Gregory E. Wannier
Deputy Director

As the complex group of cases challenging EPA greenhouse gas regulations moves forward in DC Circuits, opponents of these regulations have voiced concerns that rules due to take effect in January 2011 may severely harm their economies before they have a chance to be overturned in court.  To avoid this, three different groups of petitioners moved on September 15 to stay all or part of EPA’s regulations.  Two motions, one from a coalition headed by the Coalition for Responsible Regulation (CRR), and one filed solely by the State of Texas, want to stay all regulations.  The third motion, from a coalition headed by the National Association of Manufacturers (NAM), asks only to stay the portion of the rules that would allow greenhouse gas regulation of stationary sources (including manufacturing plants).[1] EPA filed a response on October 28, 2010.[2]

In requesting a stay of defendants’ activities, petitioners must show four things: 1) that they are likely to prevail on the merits of the case; 2) that they will suffer irreparable injury if defendants are allowed to pursue their activities during litigation; 3) that enforcing this stay will not hurt other interested parties; and 4) that a stay is in the public interest.[3] The DC Circuit has noted that “If the arguments for one factor are particularly strong, an injunction may issue even if the arguments in other areas are rather weak.”[4] This blog has already given a preliminary analysis of the merits of these challenges, though it is worth noting that the movers here “by a clear showing, carr[y] the burden of persuasion.”[5]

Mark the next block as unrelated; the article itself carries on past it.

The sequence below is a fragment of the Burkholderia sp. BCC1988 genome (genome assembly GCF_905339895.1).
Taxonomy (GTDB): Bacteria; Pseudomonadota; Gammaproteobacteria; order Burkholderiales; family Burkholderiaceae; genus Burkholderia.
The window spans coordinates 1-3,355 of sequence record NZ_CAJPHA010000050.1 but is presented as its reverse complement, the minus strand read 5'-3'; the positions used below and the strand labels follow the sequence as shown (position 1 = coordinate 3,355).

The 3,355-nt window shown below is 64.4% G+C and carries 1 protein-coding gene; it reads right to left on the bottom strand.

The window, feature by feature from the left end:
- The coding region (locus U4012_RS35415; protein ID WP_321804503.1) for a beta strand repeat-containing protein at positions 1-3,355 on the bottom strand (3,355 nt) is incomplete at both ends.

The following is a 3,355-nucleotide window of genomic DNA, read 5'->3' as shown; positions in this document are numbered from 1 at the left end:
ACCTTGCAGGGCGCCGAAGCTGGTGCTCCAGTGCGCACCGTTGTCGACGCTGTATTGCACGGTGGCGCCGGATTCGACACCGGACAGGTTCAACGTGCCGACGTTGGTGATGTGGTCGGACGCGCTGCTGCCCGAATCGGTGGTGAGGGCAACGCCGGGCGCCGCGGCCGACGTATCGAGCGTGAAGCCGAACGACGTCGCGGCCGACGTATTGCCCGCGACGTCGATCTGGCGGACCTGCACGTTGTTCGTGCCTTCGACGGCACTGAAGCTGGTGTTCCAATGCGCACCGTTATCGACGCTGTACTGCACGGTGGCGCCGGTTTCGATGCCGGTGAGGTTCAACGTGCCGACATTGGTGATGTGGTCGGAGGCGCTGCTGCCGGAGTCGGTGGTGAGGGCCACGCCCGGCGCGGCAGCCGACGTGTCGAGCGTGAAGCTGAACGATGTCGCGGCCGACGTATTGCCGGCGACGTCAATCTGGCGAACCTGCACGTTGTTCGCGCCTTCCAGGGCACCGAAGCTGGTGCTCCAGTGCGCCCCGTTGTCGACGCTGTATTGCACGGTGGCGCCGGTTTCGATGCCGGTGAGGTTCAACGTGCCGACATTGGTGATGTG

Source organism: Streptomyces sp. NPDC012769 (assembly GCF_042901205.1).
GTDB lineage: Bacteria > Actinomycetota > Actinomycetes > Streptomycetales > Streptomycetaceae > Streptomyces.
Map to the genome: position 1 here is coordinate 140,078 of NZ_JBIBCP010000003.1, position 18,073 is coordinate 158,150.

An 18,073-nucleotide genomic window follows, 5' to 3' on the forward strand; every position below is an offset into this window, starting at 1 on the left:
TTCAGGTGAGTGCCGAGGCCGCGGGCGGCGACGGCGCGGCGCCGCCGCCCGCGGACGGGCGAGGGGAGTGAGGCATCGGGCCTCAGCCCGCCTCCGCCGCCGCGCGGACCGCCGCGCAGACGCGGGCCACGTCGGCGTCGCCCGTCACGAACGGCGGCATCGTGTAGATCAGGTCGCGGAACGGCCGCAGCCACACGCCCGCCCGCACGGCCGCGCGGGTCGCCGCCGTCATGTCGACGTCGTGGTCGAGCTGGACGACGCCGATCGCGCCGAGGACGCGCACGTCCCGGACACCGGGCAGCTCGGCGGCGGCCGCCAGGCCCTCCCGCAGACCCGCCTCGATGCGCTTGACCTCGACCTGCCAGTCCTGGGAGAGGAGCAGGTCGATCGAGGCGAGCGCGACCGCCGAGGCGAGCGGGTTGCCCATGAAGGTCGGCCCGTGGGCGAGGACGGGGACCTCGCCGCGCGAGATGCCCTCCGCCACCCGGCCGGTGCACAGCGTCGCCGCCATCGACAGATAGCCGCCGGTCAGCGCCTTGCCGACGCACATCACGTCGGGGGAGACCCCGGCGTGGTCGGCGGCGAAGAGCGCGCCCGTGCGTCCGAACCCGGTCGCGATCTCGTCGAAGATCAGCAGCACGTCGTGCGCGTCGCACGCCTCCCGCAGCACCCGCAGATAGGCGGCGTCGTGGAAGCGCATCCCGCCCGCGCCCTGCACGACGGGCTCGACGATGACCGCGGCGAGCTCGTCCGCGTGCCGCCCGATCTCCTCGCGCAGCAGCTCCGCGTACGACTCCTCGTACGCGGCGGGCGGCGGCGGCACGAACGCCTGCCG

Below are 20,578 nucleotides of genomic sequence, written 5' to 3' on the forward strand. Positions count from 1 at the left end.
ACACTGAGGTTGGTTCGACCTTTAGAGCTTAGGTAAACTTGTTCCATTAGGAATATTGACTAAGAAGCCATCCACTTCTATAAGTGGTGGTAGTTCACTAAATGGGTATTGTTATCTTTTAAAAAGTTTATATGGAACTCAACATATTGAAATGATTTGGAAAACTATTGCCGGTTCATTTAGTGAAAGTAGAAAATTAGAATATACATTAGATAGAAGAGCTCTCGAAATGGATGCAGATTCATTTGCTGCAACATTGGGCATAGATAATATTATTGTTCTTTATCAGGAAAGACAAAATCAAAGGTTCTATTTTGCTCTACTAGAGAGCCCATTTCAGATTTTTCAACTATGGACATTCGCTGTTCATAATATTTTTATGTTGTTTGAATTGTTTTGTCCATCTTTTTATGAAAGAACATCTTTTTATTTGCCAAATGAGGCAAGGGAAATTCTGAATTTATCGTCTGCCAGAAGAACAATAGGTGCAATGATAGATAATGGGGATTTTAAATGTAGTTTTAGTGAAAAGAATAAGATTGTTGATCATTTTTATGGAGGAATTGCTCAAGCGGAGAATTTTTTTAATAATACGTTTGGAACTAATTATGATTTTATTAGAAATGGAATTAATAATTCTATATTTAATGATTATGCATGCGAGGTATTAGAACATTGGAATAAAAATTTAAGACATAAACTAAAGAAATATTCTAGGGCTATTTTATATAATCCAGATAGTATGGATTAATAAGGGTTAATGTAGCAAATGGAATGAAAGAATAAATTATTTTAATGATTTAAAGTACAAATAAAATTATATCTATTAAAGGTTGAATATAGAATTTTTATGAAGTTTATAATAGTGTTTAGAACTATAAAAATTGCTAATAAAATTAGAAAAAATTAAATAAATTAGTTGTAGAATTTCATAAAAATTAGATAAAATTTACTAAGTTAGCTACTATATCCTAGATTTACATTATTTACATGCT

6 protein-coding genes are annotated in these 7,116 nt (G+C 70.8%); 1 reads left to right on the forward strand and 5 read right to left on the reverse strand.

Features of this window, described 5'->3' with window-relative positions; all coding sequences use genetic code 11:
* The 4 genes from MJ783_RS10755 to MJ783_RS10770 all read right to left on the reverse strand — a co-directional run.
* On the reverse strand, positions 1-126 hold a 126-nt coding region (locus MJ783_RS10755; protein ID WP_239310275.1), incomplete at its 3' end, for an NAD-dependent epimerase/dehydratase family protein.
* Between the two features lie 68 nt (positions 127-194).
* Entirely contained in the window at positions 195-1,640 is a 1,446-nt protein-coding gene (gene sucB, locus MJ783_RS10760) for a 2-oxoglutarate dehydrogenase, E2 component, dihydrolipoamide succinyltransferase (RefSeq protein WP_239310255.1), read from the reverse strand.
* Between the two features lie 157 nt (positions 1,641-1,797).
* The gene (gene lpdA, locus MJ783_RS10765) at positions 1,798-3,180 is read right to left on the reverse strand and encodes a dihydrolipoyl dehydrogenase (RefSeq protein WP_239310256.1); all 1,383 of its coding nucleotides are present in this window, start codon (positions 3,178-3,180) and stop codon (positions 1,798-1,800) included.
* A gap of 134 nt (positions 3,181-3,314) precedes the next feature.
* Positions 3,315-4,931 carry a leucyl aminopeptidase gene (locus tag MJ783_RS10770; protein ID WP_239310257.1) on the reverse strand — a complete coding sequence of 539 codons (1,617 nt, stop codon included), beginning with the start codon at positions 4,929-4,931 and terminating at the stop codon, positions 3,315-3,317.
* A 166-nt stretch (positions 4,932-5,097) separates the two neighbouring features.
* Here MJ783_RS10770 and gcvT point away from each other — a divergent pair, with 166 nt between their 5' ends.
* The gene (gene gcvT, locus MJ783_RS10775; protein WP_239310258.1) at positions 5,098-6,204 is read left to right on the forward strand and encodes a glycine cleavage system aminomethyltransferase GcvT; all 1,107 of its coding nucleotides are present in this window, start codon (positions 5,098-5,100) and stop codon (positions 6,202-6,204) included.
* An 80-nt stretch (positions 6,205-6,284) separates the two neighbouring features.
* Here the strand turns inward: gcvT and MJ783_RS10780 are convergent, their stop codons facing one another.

Petitioners claim irreparable injury by discussing a wide range of potential harms.  NAM points to business losses from carbon requirements and an expensive permitting process, as well as concerns with uncertainty for small emitters protected by the Tailoring Rule.  CRR echoes these economic concerns, while Texas focuses more on administrative harms (lost right to implement its own regulatory program, and administrative costs imposed).  All three complain that, permits will be immediately required, they will be impossible acquire at the outset, which could cause a de facto moratorium on construction work.

In arguing that a stay will not harm other parties, petitioners argue that a mere delay could not harm EPA’s regulatory purpose.  CRR and NAM particularly point out that because the benefits of permits were not quantified, there can be no loss of benefits; and Texas says that, “subject to judicial review,” other states are free to revise their own laws to comply with these regulations.  NAM goes on to argue that there will be no lost “immediate” environmental benefit, and indeed there could be a loss if carbon “leakage” sends manufacturing to more carbon intensive countries.  NAM also emphasizes that the Tailpipe Rule as applied to vehicles could stay in place, achieving EPA goals.

Finally, petitioners argue that a stay is in the public interest in many ways.  CRR argues that it is necessary to give Congress time to speak on the matter.  NAM agrees, and adds its previous points that enforcement would harm the economy and possibly lead to carbon leakage.  And Texas emphasizes the need for regulatory certainty before beginning actual regulation.

After responding to the merits of petitioners’ claims, EPA turns first to irreparable injury.  Its response is thorough, and follows six main lines of argument in challenging a finding of irreparable injury:

  1. Economic loss, even if real, cannot be considered irreparable harm;